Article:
Artisans of India the color of life
The beauty of an artwork made by hand is a completely different experience compared to that of buying something ready-made by a machine. Each piece is unique and has its own style. These people found in the outskirts of the cities in India are the masterminds behind the beautiful and unique art pieces kept in your house.
Since industrialization craftsmen are alienated from their raw materials because of the increased raw material prices. They face diverse obstacles to survive alike as tradition does. Lack of alternatives make occasionally the artisans to maintain their trade work without whatsoever succeed profit.
Through our humble voice, we pay tribute to these people who work behind the scenes and make these beautiful things they produce with their craftsmanship.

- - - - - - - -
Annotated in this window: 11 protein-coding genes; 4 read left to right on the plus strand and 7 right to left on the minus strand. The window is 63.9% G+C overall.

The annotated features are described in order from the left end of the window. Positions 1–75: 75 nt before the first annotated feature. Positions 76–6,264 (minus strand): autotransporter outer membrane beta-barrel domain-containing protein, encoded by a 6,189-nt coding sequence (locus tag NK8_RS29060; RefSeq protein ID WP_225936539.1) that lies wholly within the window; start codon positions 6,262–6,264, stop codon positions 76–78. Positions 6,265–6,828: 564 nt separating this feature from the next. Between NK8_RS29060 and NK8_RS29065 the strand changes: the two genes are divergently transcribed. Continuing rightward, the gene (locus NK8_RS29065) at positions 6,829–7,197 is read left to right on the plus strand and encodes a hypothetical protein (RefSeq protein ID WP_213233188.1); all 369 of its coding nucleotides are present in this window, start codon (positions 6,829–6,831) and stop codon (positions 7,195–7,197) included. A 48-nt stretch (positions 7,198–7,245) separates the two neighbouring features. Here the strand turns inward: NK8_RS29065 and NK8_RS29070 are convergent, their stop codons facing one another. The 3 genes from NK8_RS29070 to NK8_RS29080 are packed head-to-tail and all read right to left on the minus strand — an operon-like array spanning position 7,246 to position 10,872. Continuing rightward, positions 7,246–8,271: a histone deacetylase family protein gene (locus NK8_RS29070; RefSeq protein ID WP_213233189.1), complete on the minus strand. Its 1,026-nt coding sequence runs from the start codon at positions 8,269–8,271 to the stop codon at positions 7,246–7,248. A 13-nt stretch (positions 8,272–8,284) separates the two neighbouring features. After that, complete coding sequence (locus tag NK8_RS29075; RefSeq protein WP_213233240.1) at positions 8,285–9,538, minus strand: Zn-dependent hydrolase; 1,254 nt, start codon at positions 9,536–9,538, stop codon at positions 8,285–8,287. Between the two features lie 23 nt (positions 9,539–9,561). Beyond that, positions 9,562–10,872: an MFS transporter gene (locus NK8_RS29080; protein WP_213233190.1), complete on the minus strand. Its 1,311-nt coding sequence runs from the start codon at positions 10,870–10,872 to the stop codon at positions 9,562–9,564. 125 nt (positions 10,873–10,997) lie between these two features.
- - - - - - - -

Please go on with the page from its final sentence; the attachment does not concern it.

Yosuf traveled to the outskirt of New Delhi to meet the Artisans and describe below:
The Essence of Himroo in Aurangabad
A visit to Aurangabad made me realize what I was really missing out on. A venue filled with the essence of natural beauty and a rich heritage leaves you with fond memories of the place. One of the things I loved about Aurangabad was the Himroo shawls and clothing. A fabric prepared by mixing silk with cotton, Himroo is one of the exotic delights from Aurangabad. The word Himroo has been derived from the Persian word, Him-ruh which literally translates to ‘similar.’ Himroo which is woven with pure gold and silver threads in olden days was meant for the royal families. Himroo uses Persian designs, which is characteristic and different in appearance. The unique style of Himroo has a great appeal to the buyers. Himroo is also woven near Delhi Gate.
Interacting with the local scholars made me get enlightened about Himroo’s association with the reign of Mohammad Tughlaq, whose shifting of capital from Delhi to Daulatabad brought a group of weavers and craftsmen with it. The weavers started their own industry which aimed at producing designer pieces of clothing and artifacts, which in a way, gave rise to himroo.